Not every customer wants you to become domain admin...

Penetration testing (and security assessments in general) has evolved a lot in the last decade or so. This series of posts is about the other side of the fence.

Not every customer wants you to become domain admin...
Photo by Johann Walter Bantz / Unsplash

...and other truths that no pen-testing course will teach you.

Penetration testing (and security assessments in general) has evolved a lot in the last decade or so. At the same time, the underlying expectations of customers and business (that has hired the tester) has changed as well. This has lot of impact on a penetration tester's career.

What is this about?

This is about the other side of the fence. The non-pen-testing activities in a pen-testing company, why are they required, and where do you (the pen-tester) fit in. I hope that it helps you understand the big-picture (if there is such a picture) better.

To be fair, I don’t think I am the only one with these thoughts. Experienced pen-testers may already have seen all of these. However, I also think that lot of other pen-testers and wannabe testers won’t know about these.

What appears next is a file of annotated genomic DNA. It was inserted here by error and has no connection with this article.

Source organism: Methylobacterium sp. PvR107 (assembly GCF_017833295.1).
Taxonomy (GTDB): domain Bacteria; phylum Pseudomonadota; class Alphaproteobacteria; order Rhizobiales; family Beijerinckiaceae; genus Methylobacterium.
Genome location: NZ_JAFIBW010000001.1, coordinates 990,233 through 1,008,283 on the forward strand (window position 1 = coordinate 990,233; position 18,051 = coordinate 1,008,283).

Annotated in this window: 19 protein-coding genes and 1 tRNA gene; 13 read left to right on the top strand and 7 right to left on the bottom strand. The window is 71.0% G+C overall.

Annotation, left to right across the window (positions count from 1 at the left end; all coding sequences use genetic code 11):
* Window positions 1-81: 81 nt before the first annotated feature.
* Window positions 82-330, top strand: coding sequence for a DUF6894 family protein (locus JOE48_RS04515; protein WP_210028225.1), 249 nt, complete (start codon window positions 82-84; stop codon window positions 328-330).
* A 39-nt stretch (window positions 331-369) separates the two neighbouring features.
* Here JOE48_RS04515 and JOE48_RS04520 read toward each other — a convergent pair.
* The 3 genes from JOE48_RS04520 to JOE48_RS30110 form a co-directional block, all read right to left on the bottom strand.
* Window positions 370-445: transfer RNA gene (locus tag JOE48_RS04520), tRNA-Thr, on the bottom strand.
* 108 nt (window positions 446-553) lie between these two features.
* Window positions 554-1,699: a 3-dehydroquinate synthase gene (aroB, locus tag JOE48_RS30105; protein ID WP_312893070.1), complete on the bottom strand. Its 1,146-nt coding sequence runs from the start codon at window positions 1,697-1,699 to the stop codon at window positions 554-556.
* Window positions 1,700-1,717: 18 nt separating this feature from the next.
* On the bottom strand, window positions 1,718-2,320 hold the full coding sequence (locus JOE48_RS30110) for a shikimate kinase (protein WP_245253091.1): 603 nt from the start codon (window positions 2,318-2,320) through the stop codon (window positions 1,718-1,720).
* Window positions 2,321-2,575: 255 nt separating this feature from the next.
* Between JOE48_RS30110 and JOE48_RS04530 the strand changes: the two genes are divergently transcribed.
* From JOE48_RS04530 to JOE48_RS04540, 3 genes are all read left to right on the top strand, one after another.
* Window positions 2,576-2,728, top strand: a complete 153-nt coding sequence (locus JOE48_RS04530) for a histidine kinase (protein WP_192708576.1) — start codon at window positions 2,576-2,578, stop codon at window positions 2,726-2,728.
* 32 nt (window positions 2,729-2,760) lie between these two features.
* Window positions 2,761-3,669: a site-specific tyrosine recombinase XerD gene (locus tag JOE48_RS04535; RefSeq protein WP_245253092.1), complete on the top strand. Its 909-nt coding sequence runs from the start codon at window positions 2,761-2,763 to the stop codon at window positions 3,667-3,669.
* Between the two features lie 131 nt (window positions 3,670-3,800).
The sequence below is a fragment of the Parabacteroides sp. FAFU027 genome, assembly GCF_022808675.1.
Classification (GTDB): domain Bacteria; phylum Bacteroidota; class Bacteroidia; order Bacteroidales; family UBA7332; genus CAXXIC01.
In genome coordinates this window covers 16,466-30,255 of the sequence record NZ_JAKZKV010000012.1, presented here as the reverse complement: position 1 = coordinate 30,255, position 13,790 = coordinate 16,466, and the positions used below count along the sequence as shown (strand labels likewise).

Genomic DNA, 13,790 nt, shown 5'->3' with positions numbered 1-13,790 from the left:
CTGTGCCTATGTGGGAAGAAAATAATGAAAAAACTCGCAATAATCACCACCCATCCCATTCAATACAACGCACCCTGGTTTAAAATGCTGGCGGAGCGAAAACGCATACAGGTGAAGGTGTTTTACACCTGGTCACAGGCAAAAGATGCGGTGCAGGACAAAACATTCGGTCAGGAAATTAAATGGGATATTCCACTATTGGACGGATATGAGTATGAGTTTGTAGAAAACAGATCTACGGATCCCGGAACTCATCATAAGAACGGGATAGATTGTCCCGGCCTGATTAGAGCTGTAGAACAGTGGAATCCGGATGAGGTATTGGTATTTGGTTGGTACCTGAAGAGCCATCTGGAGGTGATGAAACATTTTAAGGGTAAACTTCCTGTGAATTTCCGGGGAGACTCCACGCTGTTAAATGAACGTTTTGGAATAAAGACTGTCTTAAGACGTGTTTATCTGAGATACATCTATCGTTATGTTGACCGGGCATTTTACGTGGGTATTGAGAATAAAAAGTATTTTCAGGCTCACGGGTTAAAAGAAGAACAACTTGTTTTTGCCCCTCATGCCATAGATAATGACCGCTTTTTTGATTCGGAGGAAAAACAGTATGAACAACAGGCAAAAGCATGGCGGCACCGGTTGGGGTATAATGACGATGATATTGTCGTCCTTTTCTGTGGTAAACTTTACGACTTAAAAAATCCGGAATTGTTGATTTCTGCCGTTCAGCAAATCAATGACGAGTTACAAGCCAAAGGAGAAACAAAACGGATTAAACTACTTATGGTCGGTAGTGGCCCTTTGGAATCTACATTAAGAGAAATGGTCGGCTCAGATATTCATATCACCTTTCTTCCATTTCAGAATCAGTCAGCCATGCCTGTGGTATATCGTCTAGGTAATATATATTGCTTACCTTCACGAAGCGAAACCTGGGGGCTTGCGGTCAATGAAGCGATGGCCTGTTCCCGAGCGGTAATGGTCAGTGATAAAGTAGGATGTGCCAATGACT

And, you need to know.

So, here they are.

  1. You are one cog in the wheel.
  2. To business, pen-testers are jumbo jets.
  3. Business will expect you to support them in non-pen-testing activities.
  4. There will be customers who wouldn’t want you to become domain admin.
  5. Reporting and soft skills are under-rated.
  6. There is value in becoming a fully-integrated tester.
  7. You can pivot to these areas [from pen-testing]

At the intersection of pentest, auditing, risk management and career advice. Musings based on real experiences, not theory. All infosec, mashed up.

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